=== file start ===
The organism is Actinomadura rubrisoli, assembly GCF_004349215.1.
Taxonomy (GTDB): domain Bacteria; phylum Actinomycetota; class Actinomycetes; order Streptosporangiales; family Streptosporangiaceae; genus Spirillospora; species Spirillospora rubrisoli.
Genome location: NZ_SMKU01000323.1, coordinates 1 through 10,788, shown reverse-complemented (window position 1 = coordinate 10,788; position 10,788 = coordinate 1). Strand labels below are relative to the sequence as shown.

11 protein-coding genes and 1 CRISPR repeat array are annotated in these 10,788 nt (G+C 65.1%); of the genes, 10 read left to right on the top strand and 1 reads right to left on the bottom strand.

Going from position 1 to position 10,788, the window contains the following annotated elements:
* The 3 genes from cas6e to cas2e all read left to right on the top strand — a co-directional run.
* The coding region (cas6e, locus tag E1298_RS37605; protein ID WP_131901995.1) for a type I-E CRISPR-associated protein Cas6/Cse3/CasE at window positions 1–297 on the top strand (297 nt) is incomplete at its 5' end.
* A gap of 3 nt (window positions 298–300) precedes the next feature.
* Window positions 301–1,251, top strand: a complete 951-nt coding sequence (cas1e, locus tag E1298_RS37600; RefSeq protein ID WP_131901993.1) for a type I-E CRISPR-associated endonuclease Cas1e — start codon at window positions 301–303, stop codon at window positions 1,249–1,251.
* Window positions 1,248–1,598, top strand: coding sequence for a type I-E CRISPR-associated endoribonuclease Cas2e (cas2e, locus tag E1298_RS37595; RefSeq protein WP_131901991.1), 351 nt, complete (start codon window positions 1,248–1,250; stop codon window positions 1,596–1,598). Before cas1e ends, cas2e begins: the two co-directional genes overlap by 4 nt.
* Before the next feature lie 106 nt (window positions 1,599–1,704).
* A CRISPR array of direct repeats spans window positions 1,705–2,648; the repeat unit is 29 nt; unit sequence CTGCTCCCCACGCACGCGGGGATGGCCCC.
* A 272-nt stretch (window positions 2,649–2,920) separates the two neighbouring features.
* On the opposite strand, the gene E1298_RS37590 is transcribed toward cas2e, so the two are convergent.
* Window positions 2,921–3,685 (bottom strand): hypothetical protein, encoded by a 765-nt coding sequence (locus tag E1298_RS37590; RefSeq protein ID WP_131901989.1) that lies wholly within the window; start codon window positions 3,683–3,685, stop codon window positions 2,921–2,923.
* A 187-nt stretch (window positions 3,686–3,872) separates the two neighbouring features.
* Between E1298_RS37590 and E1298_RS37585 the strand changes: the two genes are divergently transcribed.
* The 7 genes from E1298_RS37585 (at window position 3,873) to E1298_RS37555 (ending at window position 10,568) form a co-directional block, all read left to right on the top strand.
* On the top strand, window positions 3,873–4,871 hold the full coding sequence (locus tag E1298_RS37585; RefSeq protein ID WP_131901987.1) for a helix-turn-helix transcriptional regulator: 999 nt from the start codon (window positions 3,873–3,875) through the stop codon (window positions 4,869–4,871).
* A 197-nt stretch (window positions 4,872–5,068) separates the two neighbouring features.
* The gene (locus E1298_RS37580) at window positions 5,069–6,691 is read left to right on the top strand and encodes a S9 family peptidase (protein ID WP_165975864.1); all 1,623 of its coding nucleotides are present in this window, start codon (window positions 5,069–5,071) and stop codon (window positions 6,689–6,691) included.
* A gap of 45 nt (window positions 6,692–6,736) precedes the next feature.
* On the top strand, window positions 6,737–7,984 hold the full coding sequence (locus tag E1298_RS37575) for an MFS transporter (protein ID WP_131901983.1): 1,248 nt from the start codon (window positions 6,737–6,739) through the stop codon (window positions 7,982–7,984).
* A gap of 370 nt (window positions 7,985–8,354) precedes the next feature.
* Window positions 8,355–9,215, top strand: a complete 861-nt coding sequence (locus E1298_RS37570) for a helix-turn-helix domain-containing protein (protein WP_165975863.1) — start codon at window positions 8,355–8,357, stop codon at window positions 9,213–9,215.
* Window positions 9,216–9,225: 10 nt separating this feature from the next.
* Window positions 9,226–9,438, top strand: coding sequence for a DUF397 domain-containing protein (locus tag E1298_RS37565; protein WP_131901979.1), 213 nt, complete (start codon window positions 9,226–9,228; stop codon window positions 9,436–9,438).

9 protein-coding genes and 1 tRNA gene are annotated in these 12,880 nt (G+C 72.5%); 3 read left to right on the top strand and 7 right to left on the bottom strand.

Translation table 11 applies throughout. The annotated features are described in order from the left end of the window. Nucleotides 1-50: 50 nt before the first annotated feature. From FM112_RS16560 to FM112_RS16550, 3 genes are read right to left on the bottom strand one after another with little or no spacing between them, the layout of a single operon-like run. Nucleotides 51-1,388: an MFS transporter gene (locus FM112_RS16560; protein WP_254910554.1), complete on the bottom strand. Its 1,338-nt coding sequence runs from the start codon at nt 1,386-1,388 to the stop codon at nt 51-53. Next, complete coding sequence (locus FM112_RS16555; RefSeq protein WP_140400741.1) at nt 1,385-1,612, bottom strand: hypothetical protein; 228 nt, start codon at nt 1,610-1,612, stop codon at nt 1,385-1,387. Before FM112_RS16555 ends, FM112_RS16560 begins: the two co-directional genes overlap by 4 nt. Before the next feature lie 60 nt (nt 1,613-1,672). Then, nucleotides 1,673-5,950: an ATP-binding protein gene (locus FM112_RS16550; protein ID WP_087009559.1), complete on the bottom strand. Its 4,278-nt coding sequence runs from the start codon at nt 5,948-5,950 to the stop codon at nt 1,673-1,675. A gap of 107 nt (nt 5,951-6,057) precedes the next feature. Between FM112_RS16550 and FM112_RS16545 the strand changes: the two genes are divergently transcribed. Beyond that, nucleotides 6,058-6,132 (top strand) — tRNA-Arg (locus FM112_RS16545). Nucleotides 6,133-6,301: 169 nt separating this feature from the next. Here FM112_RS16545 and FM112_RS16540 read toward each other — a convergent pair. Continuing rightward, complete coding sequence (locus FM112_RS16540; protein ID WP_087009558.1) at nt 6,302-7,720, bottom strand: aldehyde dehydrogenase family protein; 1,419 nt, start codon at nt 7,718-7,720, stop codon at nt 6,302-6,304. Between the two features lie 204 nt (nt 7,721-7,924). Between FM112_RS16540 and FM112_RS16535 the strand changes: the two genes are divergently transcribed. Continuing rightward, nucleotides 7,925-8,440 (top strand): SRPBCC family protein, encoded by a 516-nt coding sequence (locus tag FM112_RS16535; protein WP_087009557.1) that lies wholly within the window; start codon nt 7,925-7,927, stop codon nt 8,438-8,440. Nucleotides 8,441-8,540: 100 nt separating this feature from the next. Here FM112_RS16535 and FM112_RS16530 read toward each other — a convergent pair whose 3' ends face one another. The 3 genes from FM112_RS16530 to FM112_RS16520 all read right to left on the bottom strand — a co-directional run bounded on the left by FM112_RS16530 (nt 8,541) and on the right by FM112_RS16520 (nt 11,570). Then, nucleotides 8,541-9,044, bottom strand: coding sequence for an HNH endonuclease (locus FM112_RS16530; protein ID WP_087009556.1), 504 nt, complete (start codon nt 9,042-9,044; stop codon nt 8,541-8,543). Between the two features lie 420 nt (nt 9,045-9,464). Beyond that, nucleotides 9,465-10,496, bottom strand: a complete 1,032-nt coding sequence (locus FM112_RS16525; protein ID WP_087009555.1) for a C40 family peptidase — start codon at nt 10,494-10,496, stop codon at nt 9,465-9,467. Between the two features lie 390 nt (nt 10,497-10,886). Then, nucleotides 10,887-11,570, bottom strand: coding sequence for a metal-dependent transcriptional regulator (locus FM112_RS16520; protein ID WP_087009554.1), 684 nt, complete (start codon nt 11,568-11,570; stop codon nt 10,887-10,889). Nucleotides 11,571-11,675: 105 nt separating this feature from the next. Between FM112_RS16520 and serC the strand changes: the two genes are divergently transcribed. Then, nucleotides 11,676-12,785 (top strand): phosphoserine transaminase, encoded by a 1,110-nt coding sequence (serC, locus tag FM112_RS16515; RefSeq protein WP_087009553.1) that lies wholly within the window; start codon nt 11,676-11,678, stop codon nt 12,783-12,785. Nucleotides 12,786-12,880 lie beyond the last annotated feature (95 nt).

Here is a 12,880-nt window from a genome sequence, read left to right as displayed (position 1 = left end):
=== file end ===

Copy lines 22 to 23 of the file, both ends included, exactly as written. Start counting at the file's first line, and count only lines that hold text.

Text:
* A gap of 45 nt (window positions 6,692–6,736) precedes the next feature.
* On the top strand, window positions 6,737–7,984 hold the full coding sequence (locus tag E1298_RS37575) for an MFS transporter (protein ID WP_131901983.1): 1,248 nt from the start codon (window positions 6,737–6,739) through the stop codon (window positions 7,982–7,984).